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Record: 91-71, finished 1st in 6-team National League West. Beat Pirates in 6-game NLCS. Swept 4-game World Series over the A’s.
Did this team matter?: At the risk of overemphasizing two personal details, I think the answer to this has to be Yes. Risk #1: this remains the only championship by the Reds in my sentient lifetime. Risk #2, I had not yet entered high school when this season concluded, meaning baseball was still occupying as large a place in my brain as it ever would. So, I think it was a big deal that the underdog Reds swept the heavily favored A’s. I think it was a big deal that the jingoism of 1990 was portrayed via American flag patches on the uniforms. I think Billy Hatcher and Jose Rijo and Randy Myers and Eric Davis’s kidney were big deals. I also think that baseball maybe held a bigger place in the national zeitgeist pre-1994 strike, pre-internet, pre-cord cutting. It feels like a very distant and different place, 1990. And so I think I elevate the importance of that season accordingly.
Performances to remember: Way too much of my memory of Chris Sabo ends after his second season. He was a hot commodity in 1988, stealing our hearts and 46 bases en route to the Rookie of the Year award. He was injured for much of 1989, ensuring that Sabo would never again be a threat to steal so many bases or to be as rangy a third baseman as he was in ’88. I guess he was a shooting star of a disappointment, the end.
But he was really good in 1990! 25 homers and 25 steals! An All-Star! 13th in the MVP voting! And in the World Series, he had as many hits as Billy Hatcher (9), and was the only Cincinnati batter to hit a homer (Sabo hit two in Game 3) after Eric Davis’s Game 1, Inning 1 blast. He was so much more an integral part of the franchise’s last championship than I seem to remember or mentally give him credit for…
Wikipedia says: “Starting with a club best nine straight wins to open the season, as well as holding the top spot in the National League West every game during the season, the Reds went 41-21 after 62 games, splitting the remaining 100 games 50-50 to end up with a 91-71 record.”
Uniform notes: These uniforms are the wind-down of the Riverfront Stadium era of jerseys: pullovers with the uniform number over one side of the chest and the wishbone C logo over the other. The only practical difference between the 1990 version and the 1972 version (when this style first appeared) is the addition of red and white stripes down the pant leg. The inclusion/addition of the American flag patch (as best as I can remember) was introduced for the World Series.
My fashion-conscious, non-baseball-fan tween of a daughter says: “I like the American flag
Record: 91-63, finished 3rd in 8-team National League.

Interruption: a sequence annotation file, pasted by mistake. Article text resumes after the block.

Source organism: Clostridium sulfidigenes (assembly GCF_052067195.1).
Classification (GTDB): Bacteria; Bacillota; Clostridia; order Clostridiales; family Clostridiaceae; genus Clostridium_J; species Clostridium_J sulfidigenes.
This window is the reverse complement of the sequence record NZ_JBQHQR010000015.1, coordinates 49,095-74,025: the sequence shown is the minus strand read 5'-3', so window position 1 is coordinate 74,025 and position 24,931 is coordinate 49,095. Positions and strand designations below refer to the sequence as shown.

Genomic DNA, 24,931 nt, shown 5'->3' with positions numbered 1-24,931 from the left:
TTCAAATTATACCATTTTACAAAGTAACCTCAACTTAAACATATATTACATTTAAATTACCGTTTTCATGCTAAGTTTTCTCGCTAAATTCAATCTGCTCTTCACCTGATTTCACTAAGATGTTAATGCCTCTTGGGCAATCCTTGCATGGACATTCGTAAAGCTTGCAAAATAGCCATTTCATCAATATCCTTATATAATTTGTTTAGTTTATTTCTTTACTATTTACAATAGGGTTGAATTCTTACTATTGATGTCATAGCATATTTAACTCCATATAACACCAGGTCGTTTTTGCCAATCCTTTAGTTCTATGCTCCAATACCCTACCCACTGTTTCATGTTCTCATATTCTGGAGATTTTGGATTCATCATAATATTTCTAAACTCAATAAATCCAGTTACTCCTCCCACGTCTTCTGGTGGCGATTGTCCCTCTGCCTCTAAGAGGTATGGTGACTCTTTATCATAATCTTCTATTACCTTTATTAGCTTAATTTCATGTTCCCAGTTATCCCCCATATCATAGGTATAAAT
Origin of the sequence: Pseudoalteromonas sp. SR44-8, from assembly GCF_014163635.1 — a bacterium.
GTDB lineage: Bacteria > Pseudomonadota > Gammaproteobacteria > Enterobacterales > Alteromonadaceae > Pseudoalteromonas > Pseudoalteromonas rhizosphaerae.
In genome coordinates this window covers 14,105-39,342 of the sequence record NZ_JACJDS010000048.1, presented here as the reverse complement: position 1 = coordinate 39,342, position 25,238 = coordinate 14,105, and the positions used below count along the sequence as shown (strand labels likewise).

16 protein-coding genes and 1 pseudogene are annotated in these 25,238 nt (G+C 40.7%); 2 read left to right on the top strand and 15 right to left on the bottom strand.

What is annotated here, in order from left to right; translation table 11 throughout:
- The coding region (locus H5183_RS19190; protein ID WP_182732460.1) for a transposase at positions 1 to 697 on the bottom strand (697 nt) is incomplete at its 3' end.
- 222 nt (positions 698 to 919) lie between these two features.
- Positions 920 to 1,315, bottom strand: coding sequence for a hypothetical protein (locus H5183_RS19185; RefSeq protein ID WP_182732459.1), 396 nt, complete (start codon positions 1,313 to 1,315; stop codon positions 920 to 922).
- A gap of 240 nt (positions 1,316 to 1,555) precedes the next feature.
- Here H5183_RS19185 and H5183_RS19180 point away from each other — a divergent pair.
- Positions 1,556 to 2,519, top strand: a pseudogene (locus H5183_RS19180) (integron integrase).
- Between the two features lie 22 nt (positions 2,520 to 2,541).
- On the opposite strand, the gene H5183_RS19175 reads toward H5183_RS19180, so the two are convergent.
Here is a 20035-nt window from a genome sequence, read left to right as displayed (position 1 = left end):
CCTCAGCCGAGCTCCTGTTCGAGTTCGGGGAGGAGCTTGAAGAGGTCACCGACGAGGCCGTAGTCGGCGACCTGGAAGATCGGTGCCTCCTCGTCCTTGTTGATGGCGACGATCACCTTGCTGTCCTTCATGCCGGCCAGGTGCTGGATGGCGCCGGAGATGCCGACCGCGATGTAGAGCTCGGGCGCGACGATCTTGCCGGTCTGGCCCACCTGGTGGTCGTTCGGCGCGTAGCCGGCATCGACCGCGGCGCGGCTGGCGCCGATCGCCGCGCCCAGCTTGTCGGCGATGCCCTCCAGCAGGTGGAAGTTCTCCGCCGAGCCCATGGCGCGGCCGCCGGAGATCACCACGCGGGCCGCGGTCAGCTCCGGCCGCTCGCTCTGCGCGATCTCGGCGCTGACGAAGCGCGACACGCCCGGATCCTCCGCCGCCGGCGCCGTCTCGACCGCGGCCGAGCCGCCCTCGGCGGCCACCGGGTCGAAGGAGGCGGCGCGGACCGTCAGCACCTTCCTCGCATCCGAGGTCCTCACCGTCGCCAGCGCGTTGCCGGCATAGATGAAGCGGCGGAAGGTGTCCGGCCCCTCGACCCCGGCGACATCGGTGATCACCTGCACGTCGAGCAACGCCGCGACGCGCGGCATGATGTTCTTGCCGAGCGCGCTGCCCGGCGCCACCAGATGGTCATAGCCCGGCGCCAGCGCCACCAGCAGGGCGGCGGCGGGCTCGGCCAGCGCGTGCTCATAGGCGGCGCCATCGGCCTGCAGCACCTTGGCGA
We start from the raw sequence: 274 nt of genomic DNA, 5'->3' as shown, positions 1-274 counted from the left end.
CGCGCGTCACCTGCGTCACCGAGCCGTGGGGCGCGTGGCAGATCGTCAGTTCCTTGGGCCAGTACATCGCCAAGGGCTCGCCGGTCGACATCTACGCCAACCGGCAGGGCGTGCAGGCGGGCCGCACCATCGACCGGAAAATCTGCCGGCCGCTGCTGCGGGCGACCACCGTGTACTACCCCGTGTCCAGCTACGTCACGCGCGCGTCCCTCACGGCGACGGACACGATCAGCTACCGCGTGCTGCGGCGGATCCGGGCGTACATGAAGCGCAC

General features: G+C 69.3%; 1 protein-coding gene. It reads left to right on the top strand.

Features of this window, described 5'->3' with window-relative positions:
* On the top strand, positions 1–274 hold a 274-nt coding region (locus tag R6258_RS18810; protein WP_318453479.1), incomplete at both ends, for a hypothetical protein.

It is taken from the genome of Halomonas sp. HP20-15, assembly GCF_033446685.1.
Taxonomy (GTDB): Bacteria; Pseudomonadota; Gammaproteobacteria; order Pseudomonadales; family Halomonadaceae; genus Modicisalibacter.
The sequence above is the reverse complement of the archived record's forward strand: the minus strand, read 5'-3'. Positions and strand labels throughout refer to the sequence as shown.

Did this team matter?: The Redlegs finished third in a 3 team race, finishing just two games back of the Brooklyn Dodgers. Two weeks prior to the end of the season, Cincinnati dropped both games of a 2-game series in Brooklyn, losing each contest by one run. The team ripped off eight wins in its final nine games, but ultimately couldn’t recover from the head-to-head matchups with the Dodgers. This team mattered in one of the most painful ways possible.
Performances to remember: Roy McMillan had a really good year with the glove in 1956. Zone Runs says he saved 20 runs more than the average shortstop, a figure that ranks something like 40th best since 1953. That’s really, really good. Like a typical Ozzie Smith season, or something.
And with the bat, he was a good defensive shortstop: .263/.366/.344 (89 OPS+). Not a player you’re clamoring to replace, but also not someone who’s going to strike fear into opponents’ hearts. 3 homers, 4 stolen bases, 126 hits.
I’d love to understand, then, what possessed three separate sportswriters to list McMillan at the top of their MVP ballots that year. Ahead of Hank Aaron, Duke Snider, Frank Robinson, Willie Mays, Warren Spahn, Stan Musial, and so on. Weird times, man.
Wikipedia says: “On Sunday, June 24, following a doubleheader sweep of the Brooklyn Dodgers, eleven Redlegs players appeared on the panel quiz show What’s My Line?.”
Uniform notes: 1956 kicked off an eleven year run of sleeveless jerseys, with the 1956 version being the only uniform in team history to feature the Mr. Redleg depiction on the front of the uniform.
My fashion-conscious, non-baseball-fan tween of a daughter says: “Ew. What’s up with the sleeves? It has a picture and a number on the front, but it also has a number on the back. Weirdo.”
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